Here is the playlist from this morning's show. As always, the underlined (or highlighted) links are playable downloads of the entire song.
Pale Blue Eyes R.E.M. (1984)
American Beat 84 The Fleshtones (1984)
Best Friend The English Beat (1980)
Goo Goo Muck The Cramps (1981)
Mary Street The Bangles (1982)
Perfect Circle R.E.M. (1983)
The Stand The Alarm (1983)
Rainy Season Howard Devoto (1983)
Dance with Me Lords of the New Church (1983)
Room with a View Lets Active (1983)
Head Over Heels The Go-Go's (1984)
Blue Kiss Jane Wiedlin (1985)
Throw Your Arms Around Me Hunters and Collectors (1986)
The Big Heat Stan Ridgway (1986)
Welcome To The Human Race Timbuk 3 (1986)
Joey Concrete Blonde (1990)
Away From Home Klark Kent (1980)
Almost made it: "If We Never Meet Again" Reckless Sleepers; "Can You Get To That? Balancing Act; Stranglers "Duchess "; Animals "It's My Life"; "Everybody's Happy Nowadays," Buzzcocks; General Public "So Hot You're Cool"; Oingo Boingo "Only a Lad"; Jools Holland; Two Men, a Drum Machine and a Trumpet "Tired of Getting Pushed Around," Hindu Love Gods, "Gonna Have a Good Time Tonight"
Unfortunate exclusions: (Not in print or containing objectionable words – two Orchard Radio no-nos): Concrete Blonde; "Still in Hollywood"; Dead Kennedys "Holiday in Cambodia"; Intimate Strangers/Raise The Dragon "Blue Hour"
No way (on principle): Anything by Belinda Carlisle, Torch Song or Fine Young Cannibals; "Spirit in the Sky," Doctor and the Medics; "Mexican Radio", Wall of Voodoo.
I have to admit that what you see to the right was the impetus behind the show. I was recently going through my old cassette cases and I came across these gems: Compilation tapes that IRS distributed in 1984-85 during CMJ and NMS, two industry conventions I attended. I have also included a link to the PDFs of these cassette covers. They are really amazing collections that amount to IRS greatest hits collections. R.E.M., Let's Active, General Public, The Fleshtones, Hunters & Collectors, The Animals and Concrete Blonde (then known as Dream 6 until Michael Stipe renamed them). And these cassettes just scratch the surface of what this incredible label put out.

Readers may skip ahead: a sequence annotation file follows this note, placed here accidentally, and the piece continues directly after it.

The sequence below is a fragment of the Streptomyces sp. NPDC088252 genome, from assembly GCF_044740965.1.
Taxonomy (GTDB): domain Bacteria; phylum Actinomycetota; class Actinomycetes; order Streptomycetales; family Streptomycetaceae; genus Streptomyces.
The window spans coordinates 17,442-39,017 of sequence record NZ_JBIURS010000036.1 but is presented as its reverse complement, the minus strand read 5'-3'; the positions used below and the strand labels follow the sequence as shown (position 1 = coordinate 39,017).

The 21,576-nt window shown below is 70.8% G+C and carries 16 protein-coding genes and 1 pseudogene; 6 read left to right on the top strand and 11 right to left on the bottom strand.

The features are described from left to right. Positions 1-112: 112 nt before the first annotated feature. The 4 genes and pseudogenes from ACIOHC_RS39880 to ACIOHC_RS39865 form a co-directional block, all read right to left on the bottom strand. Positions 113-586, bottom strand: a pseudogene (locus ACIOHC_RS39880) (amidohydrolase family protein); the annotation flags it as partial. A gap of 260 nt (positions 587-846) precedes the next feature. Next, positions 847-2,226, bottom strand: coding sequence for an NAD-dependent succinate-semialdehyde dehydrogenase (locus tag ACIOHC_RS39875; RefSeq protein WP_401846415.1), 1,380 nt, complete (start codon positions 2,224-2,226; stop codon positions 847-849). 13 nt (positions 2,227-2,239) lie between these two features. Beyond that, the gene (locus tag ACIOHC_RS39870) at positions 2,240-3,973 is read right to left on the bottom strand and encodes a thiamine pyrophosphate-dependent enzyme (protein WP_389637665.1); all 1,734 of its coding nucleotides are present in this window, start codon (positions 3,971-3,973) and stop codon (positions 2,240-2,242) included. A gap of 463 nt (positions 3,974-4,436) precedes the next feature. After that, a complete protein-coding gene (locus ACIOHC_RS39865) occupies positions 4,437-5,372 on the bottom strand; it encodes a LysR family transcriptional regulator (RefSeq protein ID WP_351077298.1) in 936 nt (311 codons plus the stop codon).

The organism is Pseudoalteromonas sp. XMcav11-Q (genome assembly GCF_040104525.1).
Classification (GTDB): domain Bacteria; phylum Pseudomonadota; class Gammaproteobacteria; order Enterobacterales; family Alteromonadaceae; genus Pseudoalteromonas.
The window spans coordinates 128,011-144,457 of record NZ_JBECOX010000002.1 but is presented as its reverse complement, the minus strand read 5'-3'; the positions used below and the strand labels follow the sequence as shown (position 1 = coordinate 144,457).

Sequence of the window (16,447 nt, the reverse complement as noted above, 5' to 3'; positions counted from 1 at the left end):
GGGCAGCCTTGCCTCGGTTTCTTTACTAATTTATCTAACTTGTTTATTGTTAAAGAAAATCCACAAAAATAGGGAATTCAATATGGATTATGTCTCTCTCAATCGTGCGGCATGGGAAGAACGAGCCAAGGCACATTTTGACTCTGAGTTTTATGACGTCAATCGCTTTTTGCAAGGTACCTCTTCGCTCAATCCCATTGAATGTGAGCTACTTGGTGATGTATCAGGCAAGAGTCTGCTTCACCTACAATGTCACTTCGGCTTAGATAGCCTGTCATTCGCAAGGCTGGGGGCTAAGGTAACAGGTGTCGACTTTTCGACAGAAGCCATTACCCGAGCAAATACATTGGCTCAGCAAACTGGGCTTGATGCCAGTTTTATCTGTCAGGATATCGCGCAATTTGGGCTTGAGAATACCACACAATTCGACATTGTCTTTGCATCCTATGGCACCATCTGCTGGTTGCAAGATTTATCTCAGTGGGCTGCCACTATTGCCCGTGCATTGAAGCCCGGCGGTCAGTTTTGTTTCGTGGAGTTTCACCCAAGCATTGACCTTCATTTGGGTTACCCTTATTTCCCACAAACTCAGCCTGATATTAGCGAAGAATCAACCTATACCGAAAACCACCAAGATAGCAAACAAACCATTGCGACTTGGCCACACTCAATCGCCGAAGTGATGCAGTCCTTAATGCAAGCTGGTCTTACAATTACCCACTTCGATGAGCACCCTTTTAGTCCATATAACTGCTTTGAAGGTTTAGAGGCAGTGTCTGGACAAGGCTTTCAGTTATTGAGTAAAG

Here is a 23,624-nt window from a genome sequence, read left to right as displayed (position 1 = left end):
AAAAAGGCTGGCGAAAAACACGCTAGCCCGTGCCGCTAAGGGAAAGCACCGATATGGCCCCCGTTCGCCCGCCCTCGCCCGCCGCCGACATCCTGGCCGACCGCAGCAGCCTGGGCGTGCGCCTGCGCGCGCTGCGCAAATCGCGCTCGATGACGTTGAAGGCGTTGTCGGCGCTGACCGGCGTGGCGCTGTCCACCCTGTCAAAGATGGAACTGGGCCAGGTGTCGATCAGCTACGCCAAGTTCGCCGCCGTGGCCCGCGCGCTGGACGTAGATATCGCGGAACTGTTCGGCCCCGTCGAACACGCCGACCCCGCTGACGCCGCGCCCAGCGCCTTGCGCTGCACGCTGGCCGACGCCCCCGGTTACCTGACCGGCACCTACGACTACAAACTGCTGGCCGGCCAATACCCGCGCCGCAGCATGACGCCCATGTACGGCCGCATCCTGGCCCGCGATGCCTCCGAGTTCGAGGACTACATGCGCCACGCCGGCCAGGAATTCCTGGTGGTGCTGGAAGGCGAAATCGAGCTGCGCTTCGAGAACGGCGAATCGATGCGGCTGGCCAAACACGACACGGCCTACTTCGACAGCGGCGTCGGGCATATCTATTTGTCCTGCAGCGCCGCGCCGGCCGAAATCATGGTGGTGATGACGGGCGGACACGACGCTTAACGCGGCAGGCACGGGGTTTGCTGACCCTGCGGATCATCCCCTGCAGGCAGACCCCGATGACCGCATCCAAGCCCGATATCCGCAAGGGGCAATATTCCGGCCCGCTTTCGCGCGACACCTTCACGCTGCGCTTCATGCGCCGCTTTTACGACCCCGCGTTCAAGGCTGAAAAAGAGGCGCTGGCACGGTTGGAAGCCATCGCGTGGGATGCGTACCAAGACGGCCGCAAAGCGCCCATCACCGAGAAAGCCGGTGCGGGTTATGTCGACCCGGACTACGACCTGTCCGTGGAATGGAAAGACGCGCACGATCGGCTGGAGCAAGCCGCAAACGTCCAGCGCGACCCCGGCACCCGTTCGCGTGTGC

Those of us who worked in college radio during the 80s knew this: When anything arrived in the mail from IRS Records, you listened to it. It was the label you trusted most implicitly to put out good music. Sure, Sire, Geffen and Elektra had it going for a few years, but overall nearly everything IRS put out was worth serious attention – even the duds (like the label's attempt at techno-pop, Torch Song).
One interesting thing arose out of today's show. My wife, though she is two weeks younger than me, has an intense aversion to anything 80s. She's a Radiohead and Nick Cave fan, so anything that stinks of hair mousse really riles her. When I got home after doing a show that almost entirely consisted of 1980-86 music – the label's glory years – she told me that she was amazed at the high quality of music. How it still sounded totally fresh and not 80s at all. I consider that a high compliment.
Yes, my choices were on the mainstream side, although I scrupulously avoided some of the label's biggest hits such as "Mad About You," "She Drives Me Crazy" and "The Future's So Bright I Gotta Wear Shades." But that's where IRS had its biggest impact: Widening mainstream America's taste so that it would listen to what was coming out of college radio, whether it was R.E.M., the Go Gos or the English Beat/General Public. Sure, they had the Buzzcocks, Stranglers and the Dead Kennedys (through Faulty Products, their short-lived subsidiary). But this was never a punk rock label. Nor was it ever completely out there, though Klaus Nomi, Suburban Lawns and Skafish were in its stable at one time. Today's Adult Alternative radio format probably owes its very existence to IRS Records and what they popularized.
I know I've already written too much, but I wanted to share a few more more thoughts for posterity's sake. If you want more information about IRS, I highly suggest the excellent fan site IRS Corner.
- Sure, Miles Copeland (brother of Stewart) founded the label in 1979 but Jay Boberg deserves a lot of credit for making IRS what it became. After all, Copeland's credentials before his venture were as manager of the rock dinosaurs Wishbone Ash and Renaissance. Boberg, age 21 and an A&M promo rep when Copeland hired him and soon named him president, broadened the IRS' original concept as a distribution label and pounced on the right bands in the beginning – including the Buzzcocks, Oingo Boingo and The Go-Go's.
- The album cover for Jane Wiedlin's first solo LP is still an all-time favorite. So cool.
- You know how they talk about 1939 as the watershed year for great movies? Well, 1983 was the watershed year for IRS. Consider the classic albums that the label released that year: R.E.M.'s Murmur, English Beat's What is Beat?, The Fleshtones' Hexbreaker, Lords of the New Church's Is Nothing Sacred?, Let's Active's Afoot and Howard Devoto's sorely underrated Jerky Versions of a Dream.
- I still own a signed vinyl LP of Cypress (1984) from Let's Active. That is all.